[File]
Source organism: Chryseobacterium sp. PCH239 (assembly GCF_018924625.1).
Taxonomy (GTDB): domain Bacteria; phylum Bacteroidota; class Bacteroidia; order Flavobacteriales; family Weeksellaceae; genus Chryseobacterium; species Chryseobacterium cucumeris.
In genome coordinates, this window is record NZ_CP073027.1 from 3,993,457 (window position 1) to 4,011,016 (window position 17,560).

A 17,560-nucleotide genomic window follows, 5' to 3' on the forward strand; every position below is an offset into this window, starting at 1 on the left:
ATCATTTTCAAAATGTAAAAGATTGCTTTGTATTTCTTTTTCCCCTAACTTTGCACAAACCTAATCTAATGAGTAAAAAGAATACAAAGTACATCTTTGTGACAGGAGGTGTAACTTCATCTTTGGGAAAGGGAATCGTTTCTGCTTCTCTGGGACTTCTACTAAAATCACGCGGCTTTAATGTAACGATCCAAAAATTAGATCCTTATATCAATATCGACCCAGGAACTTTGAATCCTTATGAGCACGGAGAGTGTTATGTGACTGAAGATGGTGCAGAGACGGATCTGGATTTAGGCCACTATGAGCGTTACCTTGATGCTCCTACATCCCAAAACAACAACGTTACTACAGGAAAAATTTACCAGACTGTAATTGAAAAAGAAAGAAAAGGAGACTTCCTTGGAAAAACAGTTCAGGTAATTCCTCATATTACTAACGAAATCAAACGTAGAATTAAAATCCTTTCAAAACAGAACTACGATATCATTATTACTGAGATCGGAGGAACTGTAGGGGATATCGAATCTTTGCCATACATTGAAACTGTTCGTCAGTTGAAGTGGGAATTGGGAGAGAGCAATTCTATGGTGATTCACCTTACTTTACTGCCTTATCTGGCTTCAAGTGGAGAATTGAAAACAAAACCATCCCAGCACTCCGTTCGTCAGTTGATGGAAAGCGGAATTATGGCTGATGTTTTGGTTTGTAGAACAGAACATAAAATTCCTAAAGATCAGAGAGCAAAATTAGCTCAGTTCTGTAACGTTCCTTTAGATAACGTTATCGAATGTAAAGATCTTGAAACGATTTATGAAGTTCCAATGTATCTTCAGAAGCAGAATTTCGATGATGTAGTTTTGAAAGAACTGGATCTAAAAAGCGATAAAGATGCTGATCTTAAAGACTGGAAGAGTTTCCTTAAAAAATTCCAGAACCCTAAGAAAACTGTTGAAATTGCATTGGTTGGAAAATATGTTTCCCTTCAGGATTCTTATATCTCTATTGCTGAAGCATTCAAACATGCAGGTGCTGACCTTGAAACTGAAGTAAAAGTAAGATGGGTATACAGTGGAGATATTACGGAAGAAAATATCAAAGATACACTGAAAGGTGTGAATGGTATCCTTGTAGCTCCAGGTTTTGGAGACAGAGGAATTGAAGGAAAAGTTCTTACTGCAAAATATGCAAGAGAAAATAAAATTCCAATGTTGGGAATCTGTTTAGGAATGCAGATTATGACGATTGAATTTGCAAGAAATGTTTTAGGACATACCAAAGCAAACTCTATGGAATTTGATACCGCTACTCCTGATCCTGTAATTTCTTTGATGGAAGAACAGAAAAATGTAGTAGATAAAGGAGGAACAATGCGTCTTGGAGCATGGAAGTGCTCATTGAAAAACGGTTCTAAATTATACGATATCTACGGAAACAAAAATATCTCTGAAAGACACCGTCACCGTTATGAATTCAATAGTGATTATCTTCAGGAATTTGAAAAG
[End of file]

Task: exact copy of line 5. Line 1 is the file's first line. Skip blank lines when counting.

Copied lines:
ATCATTTTCAAAATGTAAAAGATTGCTTTGTATTTCTTTTTCCCCTAACTTTGCACAAACCTAATCTAATGAGTAAAAAGAATACAAAGTACATCTTTGTGACAGGAGGTGTAACTTCATCTTTGGGAAAGGGAATCGTTTCTGCTTCTCTGGGACTTCTACTAAAATCACGCGGCTTTAATGTAACGATCCAAAAATTAGATCCTTATATCAATATCGACCCAGGAACTTTGAATCCTTATGAGCACGGAGAGTGTTATGTGACTGAAGATGGTGCAGAGACGGATCTGGATTTAGGCCACTATGAGCGTTACCTTGATGCTCCTACATCCCAAAACAACAACGTTACTACAGGAAAAATTTACCAGACTGTAATTGAAAAAGAAAGAAAAGGAGACTTCCTTGGAAAAACAGTTCAGGTAATTCCTCATATTACTAACGAAATCAAACGTAGAATTAAAATCCTTTCAAAACAGAACTACGATATCATTATTACTGAGATCGGAGGAACTGTAGGGGATATCGAATCTTTGCCATACATTGAAACTGTTCGTCAGTTGAAGTGGGAATTGGGAGAGAGCAATTCTATGGTGATTCACCTTACTTTACTGCCTTATCTGGCTTCAAGTGGAGAATTGAAAACAAAACCATCCCAGCACTCCGTTCGTCAGTTGATGGAAAGCGGAATTATGGCTGATGTTTTGGTTTGTAGAACAGAACATAAAATTCCTAAAGATCAGAGAGCAAAATTAGCTCAGTTCTGTAACGTTCCTTTAGATAACGTTATCGAATGTAAAGATCTTGAAACGATTTATGAAGTTCCAATGTATCTTCAGAAGCAGAATTTCGATGATGTAGTTTTGAAAGAACTGGATCTAAAAAGCGATAAAGATGCTGATCTTAAAGACTGGAAGAGTTTCCTTAAAAAATTCCAGAACCCTAAGAAAACTGTTGAAATTGCATTGGTTGGAAAATATGTTTCCCTTCAGGATTCTTATATCTCTATTGCTGAAGCATTCAAACATGCAGGTGCTGACCTTGAAACTGAAGTAAAAGTAAGATGGGTATACAGTGGAGATATTACGGAAGAAAATATCAAAGATACACTGAAAGGTGTGAATGGTATCCTTGTAGCTCCAGGTTTTGGAGACAGAGGAATTGAAGGAAAAGTTCTTACTGCAAAATATGCAAGAGAAAATAAAATTCCAATGTTGGGAATCTGTTTAGGAATGCAGATTATGACGATTGAATTTGCAAGAAATGTTTTAGGACATACCAAAGCAAACTCTATGGAATTTGATACCGCTACTCCTGATCCTGTAATTTCTTTGATGGAAGAACAGAAAAATGTAGTAGATAAAGGAGGAACAATGCGTCTTGGAGCATGGAAGTGCTCATTGAAAAACGGTTCTAAATTATACGATATCTACGGAAACAAAAATATCTCTGAAAGACACCGTCACCGTTATGAATTCAATAGTGATTATCTTCAGGAATTTGAAAAG